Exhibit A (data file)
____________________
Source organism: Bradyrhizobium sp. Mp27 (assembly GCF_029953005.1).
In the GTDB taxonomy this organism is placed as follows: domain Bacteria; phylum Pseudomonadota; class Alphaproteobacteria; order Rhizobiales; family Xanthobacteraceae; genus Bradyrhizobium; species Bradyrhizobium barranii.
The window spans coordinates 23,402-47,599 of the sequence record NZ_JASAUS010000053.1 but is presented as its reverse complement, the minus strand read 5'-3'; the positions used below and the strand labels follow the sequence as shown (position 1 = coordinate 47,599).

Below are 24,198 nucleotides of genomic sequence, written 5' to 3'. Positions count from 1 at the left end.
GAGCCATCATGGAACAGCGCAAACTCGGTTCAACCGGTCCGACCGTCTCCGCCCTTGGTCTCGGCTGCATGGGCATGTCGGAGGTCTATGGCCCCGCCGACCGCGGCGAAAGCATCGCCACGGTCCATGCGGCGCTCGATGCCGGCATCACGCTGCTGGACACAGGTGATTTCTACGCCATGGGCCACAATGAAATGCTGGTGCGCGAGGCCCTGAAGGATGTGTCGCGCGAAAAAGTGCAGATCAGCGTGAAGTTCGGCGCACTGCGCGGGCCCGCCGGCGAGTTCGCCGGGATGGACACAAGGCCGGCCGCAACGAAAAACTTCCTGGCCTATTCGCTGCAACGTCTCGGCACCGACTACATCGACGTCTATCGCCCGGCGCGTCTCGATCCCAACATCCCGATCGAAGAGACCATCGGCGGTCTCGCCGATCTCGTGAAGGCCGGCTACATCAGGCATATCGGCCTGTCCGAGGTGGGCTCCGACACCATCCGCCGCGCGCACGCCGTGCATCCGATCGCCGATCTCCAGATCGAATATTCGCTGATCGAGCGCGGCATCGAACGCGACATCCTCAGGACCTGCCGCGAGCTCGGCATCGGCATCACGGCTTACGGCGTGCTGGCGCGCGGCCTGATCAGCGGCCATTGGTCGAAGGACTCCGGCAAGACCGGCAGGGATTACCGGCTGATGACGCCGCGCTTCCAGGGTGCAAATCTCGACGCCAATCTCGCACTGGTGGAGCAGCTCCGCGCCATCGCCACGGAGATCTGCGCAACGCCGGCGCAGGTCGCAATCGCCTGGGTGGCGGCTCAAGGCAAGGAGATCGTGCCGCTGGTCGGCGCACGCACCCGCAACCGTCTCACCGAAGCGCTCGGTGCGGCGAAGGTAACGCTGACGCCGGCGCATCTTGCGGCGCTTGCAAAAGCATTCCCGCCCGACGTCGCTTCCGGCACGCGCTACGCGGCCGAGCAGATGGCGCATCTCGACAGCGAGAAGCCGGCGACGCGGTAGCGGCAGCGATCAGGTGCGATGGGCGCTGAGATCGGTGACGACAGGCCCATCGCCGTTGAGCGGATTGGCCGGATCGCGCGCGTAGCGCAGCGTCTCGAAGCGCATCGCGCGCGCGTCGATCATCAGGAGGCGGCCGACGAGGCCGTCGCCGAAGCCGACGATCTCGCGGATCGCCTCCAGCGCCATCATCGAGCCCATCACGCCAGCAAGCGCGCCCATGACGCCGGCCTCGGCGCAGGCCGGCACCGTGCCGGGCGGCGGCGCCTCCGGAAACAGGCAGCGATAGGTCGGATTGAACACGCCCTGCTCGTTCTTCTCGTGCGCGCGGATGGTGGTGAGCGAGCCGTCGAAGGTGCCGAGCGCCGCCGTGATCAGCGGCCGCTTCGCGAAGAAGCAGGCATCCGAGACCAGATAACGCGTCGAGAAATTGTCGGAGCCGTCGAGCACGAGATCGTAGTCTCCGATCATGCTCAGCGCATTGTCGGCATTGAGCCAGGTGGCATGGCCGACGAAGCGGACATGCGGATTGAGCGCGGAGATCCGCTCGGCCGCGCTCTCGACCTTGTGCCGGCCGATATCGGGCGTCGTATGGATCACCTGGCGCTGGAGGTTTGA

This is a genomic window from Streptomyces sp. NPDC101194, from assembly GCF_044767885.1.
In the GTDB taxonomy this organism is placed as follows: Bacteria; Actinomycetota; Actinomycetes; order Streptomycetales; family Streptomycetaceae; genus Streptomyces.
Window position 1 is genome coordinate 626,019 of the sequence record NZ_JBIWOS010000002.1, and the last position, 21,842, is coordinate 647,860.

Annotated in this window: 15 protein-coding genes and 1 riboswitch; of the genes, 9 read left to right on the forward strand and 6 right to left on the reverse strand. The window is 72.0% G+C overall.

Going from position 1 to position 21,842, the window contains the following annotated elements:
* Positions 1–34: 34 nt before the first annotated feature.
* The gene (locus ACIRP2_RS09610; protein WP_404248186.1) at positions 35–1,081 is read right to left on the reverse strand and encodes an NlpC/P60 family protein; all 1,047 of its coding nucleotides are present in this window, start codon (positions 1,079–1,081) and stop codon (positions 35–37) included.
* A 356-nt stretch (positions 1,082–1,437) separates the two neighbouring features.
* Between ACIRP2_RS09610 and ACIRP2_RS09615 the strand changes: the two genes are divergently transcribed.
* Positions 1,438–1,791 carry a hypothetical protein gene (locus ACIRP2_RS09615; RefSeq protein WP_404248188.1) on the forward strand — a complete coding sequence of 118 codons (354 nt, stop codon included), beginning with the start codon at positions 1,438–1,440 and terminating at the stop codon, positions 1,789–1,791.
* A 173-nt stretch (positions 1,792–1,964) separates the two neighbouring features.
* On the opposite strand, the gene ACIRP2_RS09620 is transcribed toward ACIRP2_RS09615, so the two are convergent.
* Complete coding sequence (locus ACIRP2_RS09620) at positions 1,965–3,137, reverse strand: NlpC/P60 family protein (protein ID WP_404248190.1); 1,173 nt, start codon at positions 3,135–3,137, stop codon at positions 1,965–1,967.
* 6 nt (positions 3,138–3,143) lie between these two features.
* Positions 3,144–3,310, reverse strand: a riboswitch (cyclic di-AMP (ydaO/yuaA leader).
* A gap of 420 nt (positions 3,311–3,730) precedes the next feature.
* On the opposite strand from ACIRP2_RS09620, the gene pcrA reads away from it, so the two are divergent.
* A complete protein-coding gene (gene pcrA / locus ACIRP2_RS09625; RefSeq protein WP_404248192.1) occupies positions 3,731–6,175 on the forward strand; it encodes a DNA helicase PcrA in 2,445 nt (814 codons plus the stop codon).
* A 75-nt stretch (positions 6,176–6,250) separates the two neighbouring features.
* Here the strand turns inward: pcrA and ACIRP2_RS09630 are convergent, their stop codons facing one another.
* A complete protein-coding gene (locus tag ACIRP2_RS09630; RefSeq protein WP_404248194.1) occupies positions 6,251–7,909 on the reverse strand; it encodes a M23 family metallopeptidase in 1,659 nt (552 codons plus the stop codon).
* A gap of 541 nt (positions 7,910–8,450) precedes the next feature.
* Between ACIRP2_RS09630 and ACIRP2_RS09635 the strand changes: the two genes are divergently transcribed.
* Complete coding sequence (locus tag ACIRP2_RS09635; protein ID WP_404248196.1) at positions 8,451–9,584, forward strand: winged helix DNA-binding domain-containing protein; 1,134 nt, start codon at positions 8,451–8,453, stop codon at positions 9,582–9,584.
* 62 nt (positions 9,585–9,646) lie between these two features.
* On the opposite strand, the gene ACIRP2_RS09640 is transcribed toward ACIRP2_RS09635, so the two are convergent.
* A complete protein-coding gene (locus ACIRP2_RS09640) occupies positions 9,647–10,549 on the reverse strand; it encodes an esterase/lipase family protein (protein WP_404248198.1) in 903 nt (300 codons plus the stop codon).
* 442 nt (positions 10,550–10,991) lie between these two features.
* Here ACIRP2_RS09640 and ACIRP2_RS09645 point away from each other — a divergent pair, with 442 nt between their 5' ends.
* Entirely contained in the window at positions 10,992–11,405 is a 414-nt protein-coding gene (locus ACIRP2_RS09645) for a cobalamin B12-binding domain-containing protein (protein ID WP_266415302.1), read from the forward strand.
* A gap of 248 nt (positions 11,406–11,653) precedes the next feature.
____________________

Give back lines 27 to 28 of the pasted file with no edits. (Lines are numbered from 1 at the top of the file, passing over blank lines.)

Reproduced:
* A gap of 541 nt (positions 7,910–8,450) precedes the next feature.
* Between ACIRP2_RS09630 and ACIRP2_RS09635 the strand changes: the two genes are divergently transcribed.